On December 3rd 2014, Boris Johnson was widely covered in many of the UK’s national and London newspapers, for having helped to ‘calm down’ a drunk and abusive passenger on board Malaysia Airlines flight MH2 from Kuala Lumpur to London the previous night.

I was on that flight. In fact, I was the first person to get involved and, along with a couple of other passengers, spent a large part of the flight with the crew, either actively assisting, or discussing the situation with them, or generally ‘keeping an eye’ and being ready to step in again should the need arise. Boris’s actual contribution amounted essentially to wandering into the galley while we were all in there trying to calm down the passenger from his gradually-escalating air rage, mumbling something to the effect of “I say old chap, if you don’t calm down, you’ll be arrested when we land in London”, and then wandering off again.

Pretty much everything Boris got credited for was actually me – but hey, I don’t have a PR team working for me, able to fire off a press release almost as soon as the wheels hit the runway at Heathrow… 😉

Anyway, here’s my recollection of what happened.

Malaysia Airlines flight MH2 on the evening of Tuesday December 2nd 2014 was operated by an Airbus A380. Due to depart at 23:55, the flight was, as I recall, on time and so we would have been boarding perhaps 30 or 40 minutes prior to that – so sometime after 11pm.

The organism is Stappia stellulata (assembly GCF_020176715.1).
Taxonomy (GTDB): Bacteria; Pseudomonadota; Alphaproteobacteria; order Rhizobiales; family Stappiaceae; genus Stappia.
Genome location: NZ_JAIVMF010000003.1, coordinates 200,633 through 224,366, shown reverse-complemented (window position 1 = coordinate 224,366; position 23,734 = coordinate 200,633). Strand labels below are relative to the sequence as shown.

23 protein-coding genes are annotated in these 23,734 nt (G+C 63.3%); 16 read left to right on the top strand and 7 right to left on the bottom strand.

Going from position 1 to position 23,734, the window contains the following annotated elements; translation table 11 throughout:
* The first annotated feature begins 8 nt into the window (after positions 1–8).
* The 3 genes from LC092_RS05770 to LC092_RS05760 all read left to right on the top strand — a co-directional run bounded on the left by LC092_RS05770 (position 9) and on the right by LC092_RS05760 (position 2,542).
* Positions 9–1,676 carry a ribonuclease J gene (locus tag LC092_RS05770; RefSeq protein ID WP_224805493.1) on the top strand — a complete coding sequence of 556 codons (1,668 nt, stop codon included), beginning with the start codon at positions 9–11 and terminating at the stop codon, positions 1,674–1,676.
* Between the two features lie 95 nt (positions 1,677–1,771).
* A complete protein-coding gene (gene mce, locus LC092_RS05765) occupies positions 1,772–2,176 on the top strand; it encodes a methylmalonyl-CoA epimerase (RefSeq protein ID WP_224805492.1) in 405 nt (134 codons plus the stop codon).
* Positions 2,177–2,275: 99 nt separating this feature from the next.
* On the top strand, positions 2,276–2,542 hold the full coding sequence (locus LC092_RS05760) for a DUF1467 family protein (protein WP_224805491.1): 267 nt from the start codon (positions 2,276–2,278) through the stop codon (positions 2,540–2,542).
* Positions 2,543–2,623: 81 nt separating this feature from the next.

My seat was 10G, on the upper deck, on the right-hand side of the centre pair, near the front of the second of two Business Class cabins, with a galley and toilets located between them, forward of my seat. I boarded, and as I sat down, I saw a familiar face walking down the aisle, from the front, towards me.

“Oh, hello Boris,” I said, more out of surprise than any particularly considered greeting.

We’d never met before of course, and he didn’t know me, and I only recognised him from television and newspapers, but I imagine as Mayor of London he was probably quite used to random strangers saying ‘hello’ – or worse! He gave me a cheery “Hello!” and continued on past to his seat – which was a window seat on the right-hand side, a few rows behind mine, perhaps 13 or 14K, I think.

As he passed, someone else evidently recognised him, because I heard a very loud “Boris Johnson!” called from somewhere behind me but close by. It wasn’t aggressive, but neither was it friendly – it was said in the sort of way one might greet an old acquaintance upon an unexpected chance encounter, but when that acquaintance might equally be a good friend or a hated adversary. Hard to tell which it was in this case, but it certainly felt like there was some history there. I do recall thinking “Oh here we go, they’re going to be yacking away for the whole flight.” Little did I know what was to come…